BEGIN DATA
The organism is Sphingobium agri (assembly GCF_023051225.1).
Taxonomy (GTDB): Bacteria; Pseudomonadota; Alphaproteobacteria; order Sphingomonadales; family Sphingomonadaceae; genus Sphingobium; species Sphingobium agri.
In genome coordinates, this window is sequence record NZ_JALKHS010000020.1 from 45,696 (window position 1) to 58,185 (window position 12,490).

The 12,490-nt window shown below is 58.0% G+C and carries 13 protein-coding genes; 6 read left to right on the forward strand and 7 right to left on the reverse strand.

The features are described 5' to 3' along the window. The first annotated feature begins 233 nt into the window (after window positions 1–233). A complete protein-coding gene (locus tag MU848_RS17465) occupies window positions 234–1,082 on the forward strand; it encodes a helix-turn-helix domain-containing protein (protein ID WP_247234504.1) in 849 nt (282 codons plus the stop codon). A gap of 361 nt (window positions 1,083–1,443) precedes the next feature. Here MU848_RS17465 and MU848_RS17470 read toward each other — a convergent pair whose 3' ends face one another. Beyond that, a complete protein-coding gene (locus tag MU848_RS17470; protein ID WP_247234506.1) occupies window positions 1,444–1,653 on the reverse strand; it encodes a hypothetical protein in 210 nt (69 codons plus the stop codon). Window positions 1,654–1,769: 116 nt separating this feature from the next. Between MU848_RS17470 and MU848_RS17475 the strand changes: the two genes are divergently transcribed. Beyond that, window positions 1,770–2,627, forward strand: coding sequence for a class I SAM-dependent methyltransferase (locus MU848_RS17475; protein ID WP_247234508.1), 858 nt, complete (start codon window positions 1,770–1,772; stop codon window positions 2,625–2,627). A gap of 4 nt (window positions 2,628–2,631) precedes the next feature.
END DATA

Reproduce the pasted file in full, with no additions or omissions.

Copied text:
The organism is Sphingobium agri (assembly GCF_023051225.1).
Taxonomy (GTDB): Bacteria; Pseudomonadota; Alphaproteobacteria; order Sphingomonadales; family Sphingomonadaceae; genus Sphingobium; species Sphingobium agri.
In genome coordinates, this window is sequence record NZ_JALKHS010000020.1 from 45,696 (window position 1) to 58,185 (window position 12,490).

The 12,490-nt window shown below is 58.0% G+C and carries 13 protein-coding genes; 6 read left to right on the forward strand and 7 right to left on the reverse strand.

The features are described 5' to 3' along the window. The first annotated feature begins 233 nt into the window (after window positions 1–233). A complete protein-coding gene (locus tag MU848_RS17465) occupies window positions 234–1,082 on the forward strand; it encodes a helix-turn-helix domain-containing protein (protein ID WP_247234504.1) in 849 nt (282 codons plus the stop codon). A gap of 361 nt (window positions 1,083–1,443) precedes the next feature. Here MU848_RS17465 and MU848_RS17470 read toward each other — a convergent pair whose 3' ends face one another. Beyond that, a complete protein-coding gene (locus tag MU848_RS17470; protein ID WP_247234506.1) occupies window positions 1,444–1,653 on the reverse strand; it encodes a hypothetical protein in 210 nt (69 codons plus the stop codon). Window positions 1,654–1,769: 116 nt separating this feature from the next. Between MU848_RS17470 and MU848_RS17475 the strand changes: the two genes are divergently transcribed. Beyond that, window positions 1,770–2,627, forward strand: coding sequence for a class I SAM-dependent methyltransferase (locus MU848_RS17475; protein ID WP_247234508.1), 858 nt, complete (start codon window positions 1,770–1,772; stop codon window positions 2,625–2,627). A gap of 4 nt (window positions 2,628–2,631) precedes the next feature.